At the end of the day, I believe there is a need for our RF industry to acknowledge the emergence of this issue – green buildings (LEED or not) represent a significant time investment to document and predict when components will no longer function optimally as part of a green building, and when components will no longer function. Period.
As always, I would love to hear any of your comments on this and previous articles.
Have a safe and happy holidays, everyone.
I don’t know how long that has alluded me, but last week and for better or for worse, I was given the title and all the rights and privileges that comes with it. Originally I wasn’t going to write about this but after spending a lazy Sunday watching old sci-fi movies, I was compelled to. The movie doesn’t matter, all you need to know is that the character (who is an engineer) is getting ready for a space walk. He said, “I am not an astronaut. I am an engineer, what am I doing here?”
All sorts of people go into engineering for all sorts of reasons, not all of them are crazy and not all of them are valid. Regardless of your chosen technical field, you have to expect technologies you understand to be in some pretty hard to reach places. Some are in space, some are at height, some are underwater and some are covered by some gross, nasty stuff. Many of us would say, come on HTFU, it’s part of the job; but there are people I know who don’t think going into difficult or dangerous places are part of the job for engineers. Truly, I feel sorry for them because their vision of what engineering is and what engineering actually is are vastly different, successful consulting firms are likely going to have the latter description and all sorts of interpersonal issues and conflicts could arise from this rift.
Well, that’s it for me. Back to the film as they say…
I would love to hear your comments and thoughts.
On this page is my latest achievement in cycling. A number of days ago, I took part in the Halton GranFondo, it was a 140-kilometre ride that took just short of six hours. In all honestly, I hadn’t been riding that much this summer and there are many other things ongoing that require more of my attention, but this was a weekend I had been looking forward to for months. The ride itself could not have gone better, and the weather cooperated. For those of my cycling friends who read this blog, you can follow me on Strava or Garmin to get even more metrics.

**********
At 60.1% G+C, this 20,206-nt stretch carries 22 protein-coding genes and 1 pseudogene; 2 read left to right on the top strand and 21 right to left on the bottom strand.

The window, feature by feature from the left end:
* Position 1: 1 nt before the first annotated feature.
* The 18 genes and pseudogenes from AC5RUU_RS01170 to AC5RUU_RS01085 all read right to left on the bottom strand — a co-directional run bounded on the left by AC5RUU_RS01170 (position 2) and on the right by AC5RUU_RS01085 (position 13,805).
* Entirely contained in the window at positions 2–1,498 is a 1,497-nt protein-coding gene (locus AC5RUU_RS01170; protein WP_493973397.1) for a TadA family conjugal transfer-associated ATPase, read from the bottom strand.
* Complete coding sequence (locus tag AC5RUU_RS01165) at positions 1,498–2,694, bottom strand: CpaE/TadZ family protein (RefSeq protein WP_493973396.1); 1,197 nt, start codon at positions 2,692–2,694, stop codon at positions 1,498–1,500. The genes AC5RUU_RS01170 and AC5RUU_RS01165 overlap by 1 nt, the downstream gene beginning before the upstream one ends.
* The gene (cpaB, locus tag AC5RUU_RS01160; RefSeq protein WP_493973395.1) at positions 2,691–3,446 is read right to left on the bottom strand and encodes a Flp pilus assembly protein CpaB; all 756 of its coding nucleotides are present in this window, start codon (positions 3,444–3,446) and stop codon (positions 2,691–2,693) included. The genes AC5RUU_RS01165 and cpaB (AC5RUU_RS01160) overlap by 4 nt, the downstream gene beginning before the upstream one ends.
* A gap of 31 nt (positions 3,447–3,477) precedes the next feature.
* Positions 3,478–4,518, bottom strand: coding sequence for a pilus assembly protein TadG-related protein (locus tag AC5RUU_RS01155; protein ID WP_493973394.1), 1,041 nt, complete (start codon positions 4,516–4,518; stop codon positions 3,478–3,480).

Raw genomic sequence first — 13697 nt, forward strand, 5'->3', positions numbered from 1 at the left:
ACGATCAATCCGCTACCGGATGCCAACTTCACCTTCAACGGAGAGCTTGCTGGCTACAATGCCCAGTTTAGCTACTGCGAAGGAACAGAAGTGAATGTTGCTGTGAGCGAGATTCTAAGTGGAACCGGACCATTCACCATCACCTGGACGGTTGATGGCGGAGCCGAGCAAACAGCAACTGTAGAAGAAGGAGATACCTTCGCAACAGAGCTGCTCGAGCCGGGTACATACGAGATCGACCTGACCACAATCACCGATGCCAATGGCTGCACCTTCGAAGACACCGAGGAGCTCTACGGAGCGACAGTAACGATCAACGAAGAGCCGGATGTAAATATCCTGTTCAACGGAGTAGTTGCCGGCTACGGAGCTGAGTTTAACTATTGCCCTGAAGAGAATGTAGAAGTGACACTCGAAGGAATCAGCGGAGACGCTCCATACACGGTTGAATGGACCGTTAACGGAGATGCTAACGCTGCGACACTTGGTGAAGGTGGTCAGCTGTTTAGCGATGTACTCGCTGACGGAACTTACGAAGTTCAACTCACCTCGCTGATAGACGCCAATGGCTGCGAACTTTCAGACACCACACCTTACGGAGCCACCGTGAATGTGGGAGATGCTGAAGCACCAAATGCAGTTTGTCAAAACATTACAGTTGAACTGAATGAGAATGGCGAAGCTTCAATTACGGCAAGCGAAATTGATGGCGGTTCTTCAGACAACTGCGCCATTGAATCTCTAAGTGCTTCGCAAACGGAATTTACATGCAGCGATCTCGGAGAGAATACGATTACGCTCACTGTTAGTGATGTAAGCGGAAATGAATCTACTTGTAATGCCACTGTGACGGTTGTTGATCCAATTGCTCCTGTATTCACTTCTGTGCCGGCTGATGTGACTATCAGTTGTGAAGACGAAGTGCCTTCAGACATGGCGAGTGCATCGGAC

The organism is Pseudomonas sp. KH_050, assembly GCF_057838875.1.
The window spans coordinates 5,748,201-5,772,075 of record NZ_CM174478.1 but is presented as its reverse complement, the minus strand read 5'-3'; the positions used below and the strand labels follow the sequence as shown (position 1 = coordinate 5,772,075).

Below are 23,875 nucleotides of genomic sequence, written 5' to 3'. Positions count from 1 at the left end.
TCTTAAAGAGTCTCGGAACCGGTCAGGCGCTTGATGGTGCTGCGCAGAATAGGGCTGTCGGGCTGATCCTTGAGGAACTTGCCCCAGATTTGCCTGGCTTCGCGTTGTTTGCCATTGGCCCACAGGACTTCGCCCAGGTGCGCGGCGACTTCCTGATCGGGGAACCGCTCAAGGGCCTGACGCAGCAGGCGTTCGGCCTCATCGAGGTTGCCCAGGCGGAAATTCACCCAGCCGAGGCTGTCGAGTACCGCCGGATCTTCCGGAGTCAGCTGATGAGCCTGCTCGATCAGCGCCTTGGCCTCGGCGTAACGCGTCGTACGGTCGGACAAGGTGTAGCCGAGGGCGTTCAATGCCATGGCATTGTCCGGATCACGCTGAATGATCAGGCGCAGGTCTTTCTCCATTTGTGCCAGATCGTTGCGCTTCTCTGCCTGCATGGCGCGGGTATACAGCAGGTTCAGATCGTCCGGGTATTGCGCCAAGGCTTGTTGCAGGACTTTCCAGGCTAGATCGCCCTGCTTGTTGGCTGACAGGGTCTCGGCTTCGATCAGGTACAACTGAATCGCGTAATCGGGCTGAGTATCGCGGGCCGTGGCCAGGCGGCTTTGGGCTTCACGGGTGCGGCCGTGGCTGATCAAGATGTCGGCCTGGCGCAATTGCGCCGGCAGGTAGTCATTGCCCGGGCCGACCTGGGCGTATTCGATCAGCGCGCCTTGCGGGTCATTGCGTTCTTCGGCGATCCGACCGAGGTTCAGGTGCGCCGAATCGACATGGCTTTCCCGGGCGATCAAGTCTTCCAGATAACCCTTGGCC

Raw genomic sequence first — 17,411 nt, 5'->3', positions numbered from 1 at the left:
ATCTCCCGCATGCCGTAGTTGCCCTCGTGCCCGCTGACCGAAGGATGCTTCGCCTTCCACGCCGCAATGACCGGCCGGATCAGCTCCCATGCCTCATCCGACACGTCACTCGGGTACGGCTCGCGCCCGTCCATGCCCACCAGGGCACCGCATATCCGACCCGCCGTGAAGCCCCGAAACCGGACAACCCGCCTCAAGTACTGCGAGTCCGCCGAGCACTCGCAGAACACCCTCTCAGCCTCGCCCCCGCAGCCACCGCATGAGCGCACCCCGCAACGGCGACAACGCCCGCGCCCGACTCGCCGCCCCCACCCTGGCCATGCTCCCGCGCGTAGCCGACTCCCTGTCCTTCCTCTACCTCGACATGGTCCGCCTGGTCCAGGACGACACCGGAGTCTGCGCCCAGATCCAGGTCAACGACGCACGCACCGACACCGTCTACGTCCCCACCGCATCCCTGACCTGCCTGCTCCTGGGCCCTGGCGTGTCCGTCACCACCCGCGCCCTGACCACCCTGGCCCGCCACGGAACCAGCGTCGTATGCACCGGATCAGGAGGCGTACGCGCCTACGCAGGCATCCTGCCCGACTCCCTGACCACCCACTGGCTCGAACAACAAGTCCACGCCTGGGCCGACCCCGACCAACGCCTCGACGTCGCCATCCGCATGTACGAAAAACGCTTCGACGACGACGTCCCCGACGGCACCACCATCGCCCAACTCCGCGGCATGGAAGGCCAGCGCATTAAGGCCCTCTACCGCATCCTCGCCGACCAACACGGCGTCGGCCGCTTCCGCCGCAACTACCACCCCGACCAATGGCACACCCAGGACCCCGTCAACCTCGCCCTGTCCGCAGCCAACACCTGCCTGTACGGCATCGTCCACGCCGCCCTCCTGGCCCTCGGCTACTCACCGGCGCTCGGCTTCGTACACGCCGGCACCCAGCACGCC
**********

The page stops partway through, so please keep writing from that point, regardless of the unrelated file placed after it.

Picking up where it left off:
The important thing here that I quickly touch on is the concept of positive visualization. When you think or believe that you are able to accomplish sustainability (in home, community, city, etc.), there will most definitely be a way forward and obstacles become tests along the way that galvanizes your ideals. In addition to positive visualization, you draw on your past experiences with similar circumstances and situations to educate yourself on possible troubles ahead and devise potential solutions. This way, you are not bogged down by every single problem and you don’t lose momentum. I know this sounds like a whole lot of bull but I am still riding an endorphin high from the ride and I feel it is a note that need to spit out and post immediately.
As this is the first posting of the old-but-new site, please everyone, take a moment to comment and give suggestions on the way forward to leedingthoughts.com
I had been stuck on one particular article for some months now…I haven’t been not posting, but the work required to create an article was more time than I could realistically devote. I realized that something had to give tonight.
There will be a small re-tooling that this site will go through. It will still devote itself to LEED and sustainability, but in an effort to make it easier for me to return to writing, I will be including some information about my other love – road cycling and all things relating to it. I had been looking for a way to contribute to the common knowledge base in a meaningful way and look like this is a concrete step forward.